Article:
A New York City-based creative agency hired by BJ’s Wholesale Club hoped for something grand to promote the warehouse retailer’s new stores near Detroit.
“We wanted to make a big splash,” said Adam Davis, a media planner with Noble People, the agency that worked with BJ’s.
Without knowing whether such a thing existed, Davis and his colleagues brainstormed the idea of driving a huge shopping cart in the Woodward Dream Cruise, the classic car show in Detroit that drew about 1.5 million people and 40,000 vehicles in August.
“We Googled ‘giant drivable shopping cart’ — and there is only one,” Davis said.
The brainchild of Calvin Van Sant and his son-in-law Brent Musser, The Shopper Chopper was originally built to promote Musser’s Markets.
Following two years of welding, engineering and weekends working in the garage behind Van Sant’s Kirkwood home, the 9-foot tall, 12-foot long grocery cart debuted at the 2012 Solanco Fair parade. It has been used at other local parades as well as the annual Make A Wish truck convoy.
The giant shopping cart powered by a 340-horsepower Chevy engine also has been used by celebrities. It appeared on “Good Morning America” in a segment for celebrity chef Guy Fieri and an episode of “Jay Leno’s Garage.”
“Weird is the way to describe it,” said Van Sant, a 56-year-old patent examiner. “We knew we could get some local business, but I had no idea what it would grow into.”
Building on an idea
In the late 2010, Brent Musser, one of the six owners of Musser’s Markets, had the idea of putting a shopping cart on top of a lawnmower engine and entering it in the Solanco Fair parade the next year.
Van Sant, who had restored some old tractors, took that idea and ran with it.
Instead of a lawn mower, the metal cart frame Musser and Van Sant built was mounted on the front axle of a former Crown Victoria police cruiser and the back axle of a Dodge van.
From the beginning, the goal was to make the shopping cart street-legal, a feat accomplished by using a part of the vehicle code that allows garbage trucks to be driven from alternate positions.
“It makes a lot more sense if you can drive it whenever you want,” Van Sant said.
Initially, Van Sant and Musser weren’t sure they’d ever get it to work, but once they did, it became clear their giant cart was destined for big things.
“I don’t think it was too long into building when we realized there was a business there,” Van Sant said.
New business opportunity
Originally built to promote Musser’s Markets, the Shopper Chopper has outlived that family-owned chain with locations in Quarryville and Mountville that was sold to Giant in October.
The Shopper Chopper was unaffected by that sale because it always has been operated as a separate business owned by Van Sant and Musser. Musser still has a full-time job with Musser’s, which has real estate holdings, a beer distributorship and retail tobacco business.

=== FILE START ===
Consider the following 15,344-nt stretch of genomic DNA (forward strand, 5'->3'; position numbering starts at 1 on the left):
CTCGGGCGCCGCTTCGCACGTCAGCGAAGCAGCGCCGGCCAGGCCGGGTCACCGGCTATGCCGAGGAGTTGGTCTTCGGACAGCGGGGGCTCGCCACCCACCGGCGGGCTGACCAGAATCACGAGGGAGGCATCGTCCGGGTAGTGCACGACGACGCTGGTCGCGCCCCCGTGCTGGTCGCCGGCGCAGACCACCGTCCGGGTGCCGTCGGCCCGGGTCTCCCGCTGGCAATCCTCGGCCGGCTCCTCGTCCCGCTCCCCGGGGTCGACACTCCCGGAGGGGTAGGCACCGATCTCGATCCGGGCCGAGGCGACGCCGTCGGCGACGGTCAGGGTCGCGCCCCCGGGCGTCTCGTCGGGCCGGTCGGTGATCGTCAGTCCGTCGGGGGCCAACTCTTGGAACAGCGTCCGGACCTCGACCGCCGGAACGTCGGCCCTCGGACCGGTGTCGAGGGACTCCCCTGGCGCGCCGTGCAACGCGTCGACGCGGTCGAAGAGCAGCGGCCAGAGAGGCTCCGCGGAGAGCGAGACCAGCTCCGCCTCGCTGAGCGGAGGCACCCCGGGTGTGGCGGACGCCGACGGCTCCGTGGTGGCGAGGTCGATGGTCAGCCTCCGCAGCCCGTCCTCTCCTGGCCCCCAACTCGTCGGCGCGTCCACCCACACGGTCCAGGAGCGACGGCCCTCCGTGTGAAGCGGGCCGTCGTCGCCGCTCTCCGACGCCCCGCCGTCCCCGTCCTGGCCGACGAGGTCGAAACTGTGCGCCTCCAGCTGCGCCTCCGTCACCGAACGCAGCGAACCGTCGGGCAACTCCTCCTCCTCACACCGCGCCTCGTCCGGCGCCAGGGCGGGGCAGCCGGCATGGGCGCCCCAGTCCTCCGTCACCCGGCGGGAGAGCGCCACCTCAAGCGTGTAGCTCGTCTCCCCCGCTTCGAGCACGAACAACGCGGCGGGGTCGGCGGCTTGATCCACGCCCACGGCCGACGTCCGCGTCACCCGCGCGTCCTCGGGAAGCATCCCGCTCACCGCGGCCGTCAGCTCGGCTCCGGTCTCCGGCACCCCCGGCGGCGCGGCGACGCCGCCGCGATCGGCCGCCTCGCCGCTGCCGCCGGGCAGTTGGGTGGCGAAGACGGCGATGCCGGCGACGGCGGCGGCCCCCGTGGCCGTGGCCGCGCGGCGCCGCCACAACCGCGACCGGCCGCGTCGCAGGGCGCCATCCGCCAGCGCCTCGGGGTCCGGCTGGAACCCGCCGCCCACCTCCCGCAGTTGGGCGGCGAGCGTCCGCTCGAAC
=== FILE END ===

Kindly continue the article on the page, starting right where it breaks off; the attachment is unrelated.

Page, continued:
Van Sant declined to estimate the revenue from the Shopper Chopper, but said they have been able to cover the expenses and fund continual upgrades.
“It is truly a hobby business that lets us travel to new cities in the U.S. and Canada, but it does make a modest profit to make it worth all the effort,” Van Sant said. “We don’t need to pay our mortgage with this.”
Since 2012, the giant shopping cart has participated at 109 paid events and made 30 to 40 mostly local charity appearances.
“Every year it seems like we do bigger events,” Musser said.
While the cost to rent the Shopper Chopper varies, the typical setup begins with a $900 daily fee for eight consecutive hours plus costs for travel and lodging. For a trip to California, those expenses can add up to around $8,000.
For Van Sant and Musser, that can sometimes leave them with free trips, such as one earlier this month to Pensacola, Florida, where the Shopper Chopper was used to promote another store opening for BJ’s Wholesale Club.
While Van Sant and Musser returned home, the Shopper Chopper won’t be back in storage at the Buck until April because of another event in Florida followed by a trade show in Las Vegas.
During the BJ’s Wholesale promotion last August in Detroit, the Shopper Chopper attractive plenty of attention, including from the Detroit News, which listed it among the “5 really weird cars” at the car show.
“It was the biggest hit there was,” said Davis, who rode in the car, which can seat up to six people. “Every single place we drove by people were ready with their phones out.”
During that trip to Detroit, the Shopper Chopper found a new type of client, making its way into a music video by Detroit-based rapper Bayby Juls for his song “Big Cart.”
Wearing a Johan Franzen Detroit Red Wings Jersey, the video shows the rapper driving around Detroit, waving to friends and making a stop at a playground.
“Hey. Hey, do you want to ride in my big cart?” the rapper sings. “Drive it to the end of the road because she knows I have a big heart.”
Editor's note: This video contains some obscene language.